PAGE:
WA Police have proven there is no case they can’t quack, braving the pouring rain to help rescue adorable ducklings that lost their way and waddled onto a Perth freeway earlier this week.
The group of about 10 Shelduck ducklings was spotted trying to cross the northbound lanes of Mitchell Freeway, just before the Hodges Drive exit in Heathridge, around 10.20am on Tuesday, August 2.
A WA Police spokesperson said police received multiple calls alerting them to the situation and Traffic Enforcement Group North officers sprang into action.
“Unfortunately, there was no sign of a mother duck, and the ducklings were in danger of being hit by cars,” they said.
The spokesperson said the officers, with the assistance of Main Roads WA staff and members of the public, were able to safely secure all but one of the ducklings.
Video of the rescue shows officers in the rain collecting the birds and entering a roadside storm drain in an attempt to scoop out the last duckling that got washed away.
After several attempts, [the officer] was able to safely rescue the last duckling,” the spokesperson said.
Main Roads WA maintained a safe working area using their incident response service vehicle on the side of the freeway, while the rescue took place.
The ducklings were taken to Native Animal Rescue in Malaga, where they are now being cared for.
The brood is the second in just a week to find themselves in trouble on a Perth freeway.
Last Wednesday, July 28, a lane was closed and traffic was slowed to 40 kilometers by Main Roads WA after another family of Shelducks was spotted trying to cross heavy traffic close to the Canning Highway exit, near Como.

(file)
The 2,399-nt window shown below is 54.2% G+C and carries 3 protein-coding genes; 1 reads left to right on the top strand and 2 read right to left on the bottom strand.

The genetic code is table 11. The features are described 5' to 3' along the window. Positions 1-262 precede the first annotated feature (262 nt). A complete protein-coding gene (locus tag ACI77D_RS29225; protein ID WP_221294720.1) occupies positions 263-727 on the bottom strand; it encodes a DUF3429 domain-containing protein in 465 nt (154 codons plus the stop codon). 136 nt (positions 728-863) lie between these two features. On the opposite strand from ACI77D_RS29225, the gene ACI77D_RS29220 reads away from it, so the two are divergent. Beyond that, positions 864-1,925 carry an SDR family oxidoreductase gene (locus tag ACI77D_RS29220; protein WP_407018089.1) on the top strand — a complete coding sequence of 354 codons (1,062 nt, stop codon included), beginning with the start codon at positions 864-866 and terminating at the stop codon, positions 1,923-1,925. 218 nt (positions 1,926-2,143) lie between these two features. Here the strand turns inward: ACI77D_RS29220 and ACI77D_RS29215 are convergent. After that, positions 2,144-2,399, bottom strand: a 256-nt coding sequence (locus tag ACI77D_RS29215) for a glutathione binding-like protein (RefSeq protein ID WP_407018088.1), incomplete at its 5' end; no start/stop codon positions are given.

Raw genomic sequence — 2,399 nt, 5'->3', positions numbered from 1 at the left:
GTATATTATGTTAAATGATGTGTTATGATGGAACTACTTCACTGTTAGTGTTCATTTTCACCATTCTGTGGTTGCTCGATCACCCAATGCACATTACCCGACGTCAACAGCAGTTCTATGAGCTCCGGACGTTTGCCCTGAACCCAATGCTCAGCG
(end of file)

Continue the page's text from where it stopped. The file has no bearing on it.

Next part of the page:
Main Roads WA real-time media coordinator Dana Alhuneidi said a traffic response team was implemented to close the northbound right lane and ensure safety while officers contacted WA Seabird Rescue to collect the birds.
After a successful rescue, the birds were released at Neil McDougall Park.
Main Roads WA real-time media coordinator Dana Alhuneidi said it wasn’t unusual for ducks to try and cross that section of the freeway during the breeding season, which is due to ramp up in October and November.
She said drivers should keep an eye out for the cute fluff balls but reminded commuters that if they come across this situation to phone Main Roads’ customer information center line on 138 138 and to contact WA Wildlife on 9417 7105 or WA Seabird Resuce on 6102 8464 .
“Don’t try to rescue the ducklings yourself,” Alhuneidi said.